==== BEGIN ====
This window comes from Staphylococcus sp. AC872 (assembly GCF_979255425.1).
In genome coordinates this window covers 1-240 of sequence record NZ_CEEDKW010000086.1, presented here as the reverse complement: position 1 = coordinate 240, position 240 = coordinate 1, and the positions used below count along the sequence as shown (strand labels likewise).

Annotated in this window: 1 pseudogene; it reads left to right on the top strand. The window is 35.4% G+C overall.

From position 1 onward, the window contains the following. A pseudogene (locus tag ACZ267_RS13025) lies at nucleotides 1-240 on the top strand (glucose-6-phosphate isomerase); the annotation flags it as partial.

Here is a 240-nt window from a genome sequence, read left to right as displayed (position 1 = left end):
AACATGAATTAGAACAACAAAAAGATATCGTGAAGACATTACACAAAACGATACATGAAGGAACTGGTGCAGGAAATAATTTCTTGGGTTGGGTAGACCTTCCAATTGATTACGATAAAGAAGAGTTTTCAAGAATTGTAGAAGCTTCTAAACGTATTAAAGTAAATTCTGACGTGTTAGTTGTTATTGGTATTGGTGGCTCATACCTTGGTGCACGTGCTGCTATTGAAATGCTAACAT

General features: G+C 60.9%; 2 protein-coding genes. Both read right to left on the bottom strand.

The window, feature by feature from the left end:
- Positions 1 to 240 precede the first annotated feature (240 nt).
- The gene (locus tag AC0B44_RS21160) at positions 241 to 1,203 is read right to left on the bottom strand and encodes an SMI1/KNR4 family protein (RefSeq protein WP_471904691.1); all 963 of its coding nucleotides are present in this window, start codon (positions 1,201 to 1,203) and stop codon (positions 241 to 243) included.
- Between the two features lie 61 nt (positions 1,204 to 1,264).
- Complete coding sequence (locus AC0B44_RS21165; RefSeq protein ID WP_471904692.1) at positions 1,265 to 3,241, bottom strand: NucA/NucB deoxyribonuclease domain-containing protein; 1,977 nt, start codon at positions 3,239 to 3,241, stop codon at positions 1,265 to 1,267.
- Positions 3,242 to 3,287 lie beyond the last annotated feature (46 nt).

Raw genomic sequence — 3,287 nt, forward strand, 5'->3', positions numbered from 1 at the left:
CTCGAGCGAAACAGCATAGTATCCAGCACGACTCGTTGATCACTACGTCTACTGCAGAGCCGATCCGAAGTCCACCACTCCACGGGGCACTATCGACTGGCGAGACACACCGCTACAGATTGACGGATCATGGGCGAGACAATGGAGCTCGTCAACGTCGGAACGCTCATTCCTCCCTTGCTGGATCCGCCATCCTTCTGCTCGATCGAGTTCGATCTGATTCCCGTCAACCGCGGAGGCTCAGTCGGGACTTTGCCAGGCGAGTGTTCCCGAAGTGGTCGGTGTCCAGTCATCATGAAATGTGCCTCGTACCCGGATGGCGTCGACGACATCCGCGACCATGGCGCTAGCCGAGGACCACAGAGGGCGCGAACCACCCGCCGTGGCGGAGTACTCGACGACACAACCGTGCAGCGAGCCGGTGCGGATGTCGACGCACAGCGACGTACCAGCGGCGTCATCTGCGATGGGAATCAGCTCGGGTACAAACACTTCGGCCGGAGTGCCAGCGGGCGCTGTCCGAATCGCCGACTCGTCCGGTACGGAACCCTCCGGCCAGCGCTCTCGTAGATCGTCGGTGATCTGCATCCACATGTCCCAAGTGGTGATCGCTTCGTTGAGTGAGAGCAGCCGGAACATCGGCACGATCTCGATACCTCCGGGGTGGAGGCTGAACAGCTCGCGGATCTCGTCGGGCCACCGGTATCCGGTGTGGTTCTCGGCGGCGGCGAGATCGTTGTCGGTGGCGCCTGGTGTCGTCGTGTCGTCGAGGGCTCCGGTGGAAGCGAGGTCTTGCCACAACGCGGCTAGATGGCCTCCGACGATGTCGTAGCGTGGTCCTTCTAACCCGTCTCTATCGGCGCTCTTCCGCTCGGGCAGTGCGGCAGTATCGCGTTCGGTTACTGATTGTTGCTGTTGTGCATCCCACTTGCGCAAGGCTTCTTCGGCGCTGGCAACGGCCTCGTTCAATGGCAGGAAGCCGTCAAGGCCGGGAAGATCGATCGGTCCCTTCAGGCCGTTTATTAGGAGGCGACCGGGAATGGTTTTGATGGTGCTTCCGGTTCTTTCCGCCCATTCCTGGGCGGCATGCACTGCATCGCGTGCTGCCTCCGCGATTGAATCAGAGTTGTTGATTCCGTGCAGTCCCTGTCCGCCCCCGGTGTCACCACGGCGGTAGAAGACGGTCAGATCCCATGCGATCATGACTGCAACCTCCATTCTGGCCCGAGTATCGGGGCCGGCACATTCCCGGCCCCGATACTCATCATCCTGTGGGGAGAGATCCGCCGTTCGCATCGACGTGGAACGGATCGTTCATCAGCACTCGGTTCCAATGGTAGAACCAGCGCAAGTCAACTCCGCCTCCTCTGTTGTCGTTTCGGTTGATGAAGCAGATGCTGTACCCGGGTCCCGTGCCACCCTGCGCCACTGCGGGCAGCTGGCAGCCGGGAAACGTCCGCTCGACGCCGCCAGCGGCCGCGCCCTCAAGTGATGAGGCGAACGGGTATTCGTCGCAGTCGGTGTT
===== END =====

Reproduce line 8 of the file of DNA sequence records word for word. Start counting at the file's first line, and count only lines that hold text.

The window, feature by feature from the left end: